The Rabbi tells us to imagine Jerusalem, the City of David, almost a thousand years ago. And with that, he takes us into Layer 3, almost 3,000 years before your Layer 1.

We are standing on top of the gate to the city that we instantly recognize as Jerusalem. Though it is only half the size it will be in Layer two, it seems to have twice as many people! They line the road leading into town, and fill the streets inside the walls. We are standing with an old man wearing the robes of a priest. You picked the best possible day to be here,” he says. 

We see a procession coming down the road. Men carrying a large box that brilliantly reflects the golden rays of the sun as they slowly make their way to the city. It is a parade like no other.

The old priest continues: “The men carrying the Ark are Levites who have been consecrated, ceremonially purified, so that they may approach the seat of Adonai, and touch it without dying. Adonai is the giver of gifts, but He demands respect. Israel will surely be blessed by the return of the Most High. Baruch Hashem.” (Blessed be God)

The procession draws closer. We see people dancing, playing instruments and singing. Leading the procession is a dancer who seems to be challenging all of the others to keep up with his energy and feeling. He is breathing heavily, and the sweat pours off of him, but he continues, his every move sending a message of joy that we clearly receive, even from up on the wall. His clothes are disheveled, and he appears half mad with adoration. We ask the old priest, “Who is that dancer in front of the others?”

That is his royal majesty, King David, appointed by the prophet Sh’mu’el (Samuel), slayer of tens of thousands, ruler of all Israel in the name of Adonai.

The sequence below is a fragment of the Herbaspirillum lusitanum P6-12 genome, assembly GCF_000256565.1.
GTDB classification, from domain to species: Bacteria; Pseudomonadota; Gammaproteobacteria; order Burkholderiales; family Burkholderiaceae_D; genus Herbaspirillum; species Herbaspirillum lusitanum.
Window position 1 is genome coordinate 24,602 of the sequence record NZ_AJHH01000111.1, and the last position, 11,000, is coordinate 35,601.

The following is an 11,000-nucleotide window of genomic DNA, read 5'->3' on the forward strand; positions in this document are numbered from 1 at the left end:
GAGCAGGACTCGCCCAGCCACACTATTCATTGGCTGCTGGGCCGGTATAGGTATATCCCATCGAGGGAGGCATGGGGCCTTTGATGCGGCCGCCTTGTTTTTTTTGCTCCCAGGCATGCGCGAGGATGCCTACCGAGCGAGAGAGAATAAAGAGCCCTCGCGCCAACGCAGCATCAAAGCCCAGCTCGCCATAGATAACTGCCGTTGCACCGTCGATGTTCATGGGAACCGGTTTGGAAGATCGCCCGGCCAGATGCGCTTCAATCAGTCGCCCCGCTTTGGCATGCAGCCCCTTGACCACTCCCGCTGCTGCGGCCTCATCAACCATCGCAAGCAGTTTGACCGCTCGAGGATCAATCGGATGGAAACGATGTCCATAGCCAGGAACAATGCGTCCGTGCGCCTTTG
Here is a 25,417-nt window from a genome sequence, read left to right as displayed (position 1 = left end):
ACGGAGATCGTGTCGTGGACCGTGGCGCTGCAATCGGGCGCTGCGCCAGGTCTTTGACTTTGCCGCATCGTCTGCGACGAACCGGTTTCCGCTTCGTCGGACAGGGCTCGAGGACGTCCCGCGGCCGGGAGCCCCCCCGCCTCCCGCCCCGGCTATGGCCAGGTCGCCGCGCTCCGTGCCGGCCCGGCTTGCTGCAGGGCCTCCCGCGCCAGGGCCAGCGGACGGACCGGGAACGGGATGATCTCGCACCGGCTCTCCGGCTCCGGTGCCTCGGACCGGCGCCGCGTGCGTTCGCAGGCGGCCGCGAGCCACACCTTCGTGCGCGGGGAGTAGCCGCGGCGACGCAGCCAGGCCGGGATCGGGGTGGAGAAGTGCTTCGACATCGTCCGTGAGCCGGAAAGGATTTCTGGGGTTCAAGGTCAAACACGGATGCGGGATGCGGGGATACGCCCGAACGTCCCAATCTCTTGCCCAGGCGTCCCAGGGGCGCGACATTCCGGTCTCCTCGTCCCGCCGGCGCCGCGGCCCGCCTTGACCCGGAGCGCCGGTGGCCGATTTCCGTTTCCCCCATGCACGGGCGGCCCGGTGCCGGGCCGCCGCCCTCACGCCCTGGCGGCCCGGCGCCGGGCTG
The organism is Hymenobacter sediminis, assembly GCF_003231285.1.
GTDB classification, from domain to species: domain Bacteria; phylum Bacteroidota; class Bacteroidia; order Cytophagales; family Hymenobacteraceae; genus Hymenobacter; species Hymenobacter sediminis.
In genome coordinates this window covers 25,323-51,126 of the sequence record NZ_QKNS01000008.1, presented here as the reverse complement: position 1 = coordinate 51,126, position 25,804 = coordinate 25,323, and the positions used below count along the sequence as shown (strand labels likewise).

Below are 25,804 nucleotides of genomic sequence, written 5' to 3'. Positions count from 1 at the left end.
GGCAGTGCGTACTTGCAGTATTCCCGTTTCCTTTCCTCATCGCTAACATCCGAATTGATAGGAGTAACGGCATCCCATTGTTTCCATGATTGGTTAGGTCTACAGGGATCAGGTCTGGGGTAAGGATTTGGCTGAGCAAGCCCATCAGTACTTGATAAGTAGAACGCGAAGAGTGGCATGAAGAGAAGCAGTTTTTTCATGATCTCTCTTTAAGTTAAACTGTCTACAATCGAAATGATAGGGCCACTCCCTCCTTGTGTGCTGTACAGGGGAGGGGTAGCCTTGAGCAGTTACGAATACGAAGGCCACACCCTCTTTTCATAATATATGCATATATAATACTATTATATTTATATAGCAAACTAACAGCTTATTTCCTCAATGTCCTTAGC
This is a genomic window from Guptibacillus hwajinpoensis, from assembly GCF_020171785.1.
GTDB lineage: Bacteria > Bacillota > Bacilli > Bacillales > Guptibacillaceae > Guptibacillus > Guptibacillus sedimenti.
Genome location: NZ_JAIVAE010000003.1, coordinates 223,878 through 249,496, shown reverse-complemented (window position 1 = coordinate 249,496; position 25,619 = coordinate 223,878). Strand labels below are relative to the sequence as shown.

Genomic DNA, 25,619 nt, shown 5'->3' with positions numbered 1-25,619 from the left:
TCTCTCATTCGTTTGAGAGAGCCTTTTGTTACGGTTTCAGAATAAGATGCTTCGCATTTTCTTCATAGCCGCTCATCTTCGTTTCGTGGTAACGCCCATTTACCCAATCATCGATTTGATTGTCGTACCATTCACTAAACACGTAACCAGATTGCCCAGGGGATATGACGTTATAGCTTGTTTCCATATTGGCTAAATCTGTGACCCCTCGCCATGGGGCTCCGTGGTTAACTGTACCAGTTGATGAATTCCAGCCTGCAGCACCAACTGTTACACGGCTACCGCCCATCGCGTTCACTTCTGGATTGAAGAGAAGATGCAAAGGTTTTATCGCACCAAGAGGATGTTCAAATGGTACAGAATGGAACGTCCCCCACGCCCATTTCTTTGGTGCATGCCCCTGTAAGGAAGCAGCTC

When we express our surprise, he laughs. “I know. One expects dignity from a King, but David has always been willing to humble himself before The Lord. And the return of the Ark of the Covenant is a gift like none other. Not since we were delivered from Egypt …”

The old priest attempts to take us down into Layer 4, to show us the Exodus. God rescuing, redeeming his people Israel from Egypt, when they had done nothing to deserve such a gift. From there we could easily slip into Layer 5, to witness God granting to Jacob the gift of sons who would found the 12 tribes of Israel, including his son Joseph who would save them all from starvation in Canaan. From Layer 5 to Layer 6, where God gives Abram and Sarai new names, and children that outnumber the stars. To Layer 7, in which God gives Noah and his family the gift of life when the world deserves nothing but death. Until we finally reach the lowest Layer, the Foundation in which God gives The Word.

In the beginning was the Word, and the Word was with God, and the Word was God. He was in the beginning with God. All things were made through him, and without him was not any thing made that was made. In him was life, and that life was the light of men. John 1:1

Then God said, “Let there be light”’ and there was light. Genesis 1:3

We have returned to Ephesus, recovering in awe from the journey we’ve been on. It all comes back to Jesus. All the gifts of God throughout the ages, the greatest gift being Jesus himself. Suddenly we understand why Paul has used this line from Psalm 68. We remember the words of Luke, the healer, in his book about the life and death of Jesus. In it, Jesus said to them,